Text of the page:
From new opportunities for dictators and the quarantine ways of the obnoxiously wealthy to genuinely desperate measures to keep people at home in the United States, militant peace in Colombia and a failed attempt to keep women from “nagging” in Malaysia, the coronavirus lockdown is playing out very differently around the world.
Another Opportunity for Putin
In Moscow, coronavirus has proven a great opportunity to roll out a massive network of surveillance cameras and implement facial recognition software to keep tabs on those violating lockdown measures.
Facial recognition is being used to identify individuals who have been ordered into quarantine for 14 days.
According to the BBC, there’s more to the plan as well: The Kremlin is eyeing the implementation of digital passes on mobile phones, as well.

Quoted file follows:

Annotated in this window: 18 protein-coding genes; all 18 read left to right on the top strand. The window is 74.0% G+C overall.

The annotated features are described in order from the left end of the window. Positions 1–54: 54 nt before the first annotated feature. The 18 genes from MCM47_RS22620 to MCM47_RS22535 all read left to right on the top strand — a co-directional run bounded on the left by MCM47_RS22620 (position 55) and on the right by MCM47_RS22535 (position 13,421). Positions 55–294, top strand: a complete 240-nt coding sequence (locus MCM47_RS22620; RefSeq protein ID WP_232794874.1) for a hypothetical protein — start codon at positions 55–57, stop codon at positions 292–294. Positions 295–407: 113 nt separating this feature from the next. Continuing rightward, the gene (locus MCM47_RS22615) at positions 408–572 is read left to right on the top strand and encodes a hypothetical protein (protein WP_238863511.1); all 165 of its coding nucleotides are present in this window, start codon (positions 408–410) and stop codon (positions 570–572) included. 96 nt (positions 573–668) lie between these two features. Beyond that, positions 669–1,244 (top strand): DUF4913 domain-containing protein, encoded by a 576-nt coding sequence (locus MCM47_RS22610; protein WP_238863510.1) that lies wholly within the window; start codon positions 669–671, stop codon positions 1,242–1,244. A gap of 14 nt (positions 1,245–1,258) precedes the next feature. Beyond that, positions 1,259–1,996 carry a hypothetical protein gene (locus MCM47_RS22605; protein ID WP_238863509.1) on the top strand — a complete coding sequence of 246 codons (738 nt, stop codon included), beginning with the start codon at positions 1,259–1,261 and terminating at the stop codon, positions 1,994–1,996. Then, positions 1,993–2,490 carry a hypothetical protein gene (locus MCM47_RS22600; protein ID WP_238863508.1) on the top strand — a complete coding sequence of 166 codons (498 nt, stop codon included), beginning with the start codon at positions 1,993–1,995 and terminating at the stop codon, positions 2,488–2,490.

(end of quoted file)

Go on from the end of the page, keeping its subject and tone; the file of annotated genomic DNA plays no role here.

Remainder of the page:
What worries any Russian still holding on to a notion of basic freedoms is what happens after the virus, when facial recognition is used to identify protesters and suppress criticism of the government.
Coronavirus In The Last Dictatorship
Even though it suffers in the face of quality compared to European standards, Belarussian soccer has never been so popular. That’s because it’s the only country in Europe still playing professional games with fans in the stands.
The belligerent country’s long-time president, Alexander Lukashenko, the last dictator in Europe, isn’t buying into the coronavirus panic. He could be using COVID-19 to further crack down on dissent, but he doesn’t have to. He is already in full control.
Speaking to a TV reporter at a packed ice hockey match on March 28th, Lukashenko, insisted that the stadium’s cold temperatures would prevent the virus from spreading, noted that he saw no virus “flying around”, and labeled global concerns over COVID-19 a “mass psychosis”.
The ever-colorful Lukashenko also cited drinking vodka and regular trips to the sauna as ways to ward off the virus.
As such, Belarus hasn’t imposed any movement restrictions. Even the country’s health ministry — part and parcel of the dictatorship — rejects the idea of…